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Restoration of Civil Rights Landmarks Included in Obama’s FY16 Budget

Marchers carrying a "We march with Selma" banner in Harlem following March 7, 1965's "Bloody Sunday" (March 15, 1965) (photograph by Stanley Wolfson, New York World Telegram & Sun, via Library of Congress)
Marchers carrying a “We march with Selma” banner in Harlem following March 7, 1965’s “Bloody Sunday” (March 15, 1965) (photograph by Stanley Wolfson, New York World Telegram & Sun, via Library of Congress)

A $50 million restoration of sites associated with the Civil Rights Movement is included in President Obama’s fiscal year 2016 budget, released Monday. The Associated Press reported today that this multi-million earmarking is part of the White House’s greater commemoration of the Voting Rights Act’s 50th anniversary.

Selma to Montgomery National Historic Trail sign (photograph by PD, via Wikimedia)
Selma to Montgomery National Historic Trail sign (photograph by PD, via Wikimedia)

The 1965 legislation against racial discrimination in voting (which did away with such disenfranchising measures as literacy tests) was majorly instigated by the shockingly brutal police attack on marchers traveling from Montgomery to Selma, where black voters had been met with violence when attempting to register to vote. The site of the attack, the Edmund Pettus Bridge, is now part of the Selma to Montgomery National Historic Trail. It, along with other National Park Service sites, including the Little Rock Central High School National Historic Site, Brown v. Board of Education National Historic Site, and the Martin Luther King Jr. National Historic Site, are part of the proposed budget.

In a release, the National Parks Service broke down the funding:

The budget proposes increases of $50 million for the Civil Rights initiative, including $10 million for necessary resources to improve high priority facility projects at NPS sites associated with the Civil Rights movement; $6 million to fund projects to document, interpret, and preserve civil rights history in the national park system; and $1.5 million to address critical base operating needs at park sites that maintain and interpret aspects of the Civil Rights movement.

Also included in the Civil Rights initiative is $30 million for competitive historic preservation grants to preserve the stories and sites associated with the Civil Rights movement, and $2.5 million for grants-in-aid specifically to Historically Black Colleges and Universities to document, interpret and preserve the stories and sites associated with the progression of civil rights in America.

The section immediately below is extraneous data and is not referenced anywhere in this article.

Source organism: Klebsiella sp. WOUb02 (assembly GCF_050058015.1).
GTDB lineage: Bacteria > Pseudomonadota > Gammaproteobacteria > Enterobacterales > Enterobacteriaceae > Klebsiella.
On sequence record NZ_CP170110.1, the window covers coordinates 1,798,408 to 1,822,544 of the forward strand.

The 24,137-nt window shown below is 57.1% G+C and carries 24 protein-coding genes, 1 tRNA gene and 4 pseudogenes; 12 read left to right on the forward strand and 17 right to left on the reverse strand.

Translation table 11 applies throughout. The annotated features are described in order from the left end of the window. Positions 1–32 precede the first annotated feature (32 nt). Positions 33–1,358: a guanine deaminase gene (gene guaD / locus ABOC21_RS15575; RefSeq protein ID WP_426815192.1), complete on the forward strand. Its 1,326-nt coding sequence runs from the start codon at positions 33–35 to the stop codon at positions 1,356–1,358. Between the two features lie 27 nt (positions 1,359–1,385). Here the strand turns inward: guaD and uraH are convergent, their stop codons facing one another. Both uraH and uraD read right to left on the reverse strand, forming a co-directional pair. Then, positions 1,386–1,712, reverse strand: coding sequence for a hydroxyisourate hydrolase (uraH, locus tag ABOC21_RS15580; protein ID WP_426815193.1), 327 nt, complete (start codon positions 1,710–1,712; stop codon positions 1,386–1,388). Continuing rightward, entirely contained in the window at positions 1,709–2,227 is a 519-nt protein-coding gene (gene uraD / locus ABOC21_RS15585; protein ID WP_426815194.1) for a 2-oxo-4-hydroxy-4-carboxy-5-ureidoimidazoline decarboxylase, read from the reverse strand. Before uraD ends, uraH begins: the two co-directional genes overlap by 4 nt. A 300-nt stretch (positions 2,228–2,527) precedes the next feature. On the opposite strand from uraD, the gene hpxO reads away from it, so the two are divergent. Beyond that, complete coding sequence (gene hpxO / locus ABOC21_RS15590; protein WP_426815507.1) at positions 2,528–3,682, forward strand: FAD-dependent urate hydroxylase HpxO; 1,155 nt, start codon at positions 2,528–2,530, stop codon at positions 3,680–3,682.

While the budget still has to get through the Republican-controlled Congress, the initiative will likely be promoted when Obama visits Selma, Alabama, next month for the 50th anniversary of the March 7, 1965 march. And, with the profile boost from last year’s film Selma, there’s renewed attention that may help unify the parties, at least on this part of the budget.

The Edmund Pettus Bridge in Selma, Alabama, in 2006 (photograph by Carol M. Highsmith, via Library of Congress)
The Edmund Pettus Bridge in Selma, Alabama, in 2006 (photograph by Carol M. Highsmith, via Library of Congress)

Stephanie K. Meeks, president of the National Trust for Historic Preservation, released a statement saying: “Restoring historic sites that tell the story of the civil rights movement, and enabling local, state, tribal governments and historically black colleges and universities to apply for preservation grants to document these stories, will help Americans and future generations experience the full breadth of our diverse history.”

In 2013, the National Trust listed five endangered sites from the Civil Rights movement like Malcolm X’s house in Boston (which is still listed under threat due to a “lack of funding”) and the Emmett Till sites in Money, Mississippi (which, as of last year, were still in limbo as preserved historic sites). The budget notes: “State, local, and tribal governments can also apply for historic preservation funds to help them document and preserve stories and sites associated with the struggle.” It’s possible that the earmarking could be a major leverage in preserving sites like these that are not part of the National Park system.

You can read the whole budget online — the White House released it on GitHub and Medium.

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